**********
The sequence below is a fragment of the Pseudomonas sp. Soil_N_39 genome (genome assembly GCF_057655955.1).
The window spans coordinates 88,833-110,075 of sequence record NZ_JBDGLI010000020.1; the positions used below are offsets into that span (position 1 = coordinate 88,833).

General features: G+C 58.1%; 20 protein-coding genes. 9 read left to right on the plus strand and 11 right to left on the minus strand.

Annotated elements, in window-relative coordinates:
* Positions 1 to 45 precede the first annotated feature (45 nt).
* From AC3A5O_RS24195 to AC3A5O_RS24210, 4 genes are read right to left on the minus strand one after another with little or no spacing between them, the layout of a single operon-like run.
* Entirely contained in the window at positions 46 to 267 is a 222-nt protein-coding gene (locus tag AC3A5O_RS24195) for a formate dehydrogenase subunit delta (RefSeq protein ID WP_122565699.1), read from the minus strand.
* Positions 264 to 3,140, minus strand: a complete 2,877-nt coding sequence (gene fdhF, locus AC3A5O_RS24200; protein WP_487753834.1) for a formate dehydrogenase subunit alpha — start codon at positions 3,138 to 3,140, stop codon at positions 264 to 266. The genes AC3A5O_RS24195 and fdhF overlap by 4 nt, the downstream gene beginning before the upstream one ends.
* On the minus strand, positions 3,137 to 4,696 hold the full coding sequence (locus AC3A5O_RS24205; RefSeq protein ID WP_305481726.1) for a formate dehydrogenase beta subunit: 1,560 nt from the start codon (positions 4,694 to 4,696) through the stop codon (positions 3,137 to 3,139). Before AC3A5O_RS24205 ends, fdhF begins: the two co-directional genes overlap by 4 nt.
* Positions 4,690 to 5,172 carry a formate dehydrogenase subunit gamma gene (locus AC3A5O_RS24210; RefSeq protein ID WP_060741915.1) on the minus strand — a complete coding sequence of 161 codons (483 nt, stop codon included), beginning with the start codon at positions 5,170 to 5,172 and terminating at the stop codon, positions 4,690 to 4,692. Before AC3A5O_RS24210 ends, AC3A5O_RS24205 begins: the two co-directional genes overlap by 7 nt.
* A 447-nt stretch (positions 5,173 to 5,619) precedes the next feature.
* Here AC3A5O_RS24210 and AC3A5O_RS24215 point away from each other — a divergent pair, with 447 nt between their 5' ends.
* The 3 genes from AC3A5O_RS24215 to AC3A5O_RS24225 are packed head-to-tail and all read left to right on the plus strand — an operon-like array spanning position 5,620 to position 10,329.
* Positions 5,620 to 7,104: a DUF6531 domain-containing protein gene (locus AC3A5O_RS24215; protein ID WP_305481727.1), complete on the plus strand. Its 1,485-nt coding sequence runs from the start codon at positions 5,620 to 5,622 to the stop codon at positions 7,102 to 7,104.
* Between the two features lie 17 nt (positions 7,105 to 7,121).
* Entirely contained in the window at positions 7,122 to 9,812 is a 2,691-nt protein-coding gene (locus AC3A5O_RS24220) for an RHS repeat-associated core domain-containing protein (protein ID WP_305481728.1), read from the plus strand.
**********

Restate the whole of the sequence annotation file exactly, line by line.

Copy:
The sequence below is a fragment of the Pseudomonas sp. Soil_N_39 genome (genome assembly GCF_057655955.1).
The window spans coordinates 88,833-110,075 of sequence record NZ_JBDGLI010000020.1; the positions used below are offsets into that span (position 1 = coordinate 88,833).

General features: G+C 58.1%; 20 protein-coding genes. 9 read left to right on the plus strand and 11 right to left on the minus strand.

Annotated elements, in window-relative coordinates:
* Positions 1 to 45 precede the first annotated feature (45 nt).
* From AC3A5O_RS24195 to AC3A5O_RS24210, 4 genes are read right to left on the minus strand one after another with little or no spacing between them, the layout of a single operon-like run.
* Entirely contained in the window at positions 46 to 267 is a 222-nt protein-coding gene (locus tag AC3A5O_RS24195) for a formate dehydrogenase subunit delta (RefSeq protein ID WP_122565699.1), read from the minus strand.
* Positions 264 to 3,140, minus strand: a complete 2,877-nt coding sequence (gene fdhF, locus AC3A5O_RS24200; protein WP_487753834.1) for a formate dehydrogenase subunit alpha — start codon at positions 3,138 to 3,140, stop codon at positions 264 to 266. The genes AC3A5O_RS24195 and fdhF overlap by 4 nt, the downstream gene beginning before the upstream one ends.
* On the minus strand, positions 3,137 to 4,696 hold the full coding sequence (locus AC3A5O_RS24205; RefSeq protein ID WP_305481726.1) for a formate dehydrogenase beta subunit: 1,560 nt from the start codon (positions 4,694 to 4,696) through the stop codon (positions 3,137 to 3,139). Before AC3A5O_RS24205 ends, fdhF begins: the two co-directional genes overlap by 4 nt.
* Positions 4,690 to 5,172 carry a formate dehydrogenase subunit gamma gene (locus AC3A5O_RS24210; RefSeq protein ID WP_060741915.1) on the minus strand — a complete coding sequence of 161 codons (483 nt, stop codon included), beginning with the start codon at positions 5,170 to 5,172 and terminating at the stop codon, positions 4,690 to 4,692. Before AC3A5O_RS24210 ends, AC3A5O_RS24205 begins: the two co-directional genes overlap by 7 nt.
* A 447-nt stretch (positions 5,173 to 5,619) precedes the next feature.
* Here AC3A5O_RS24210 and AC3A5O_RS24215 point away from each other — a divergent pair, with 447 nt between their 5' ends.
* The 3 genes from AC3A5O_RS24215 to AC3A5O_RS24225 are packed head-to-tail and all read left to right on the plus strand — an operon-like array spanning position 5,620 to position 10,329.
* Positions 5,620 to 7,104: a DUF6531 domain-containing protein gene (locus AC3A5O_RS24215; protein ID WP_305481727.1), complete on the plus strand. Its 1,485-nt coding sequence runs from the start codon at positions 5,620 to 5,622 to the stop codon at positions 7,102 to 7,104.
* Between the two features lie 17 nt (positions 7,105 to 7,121).
* Entirely contained in the window at positions 7,122 to 9,812 is a 2,691-nt protein-coding gene (locus AC3A5O_RS24220) for an RHS repeat-associated core domain-containing protein (protein ID WP_305481728.1), read from the plus strand.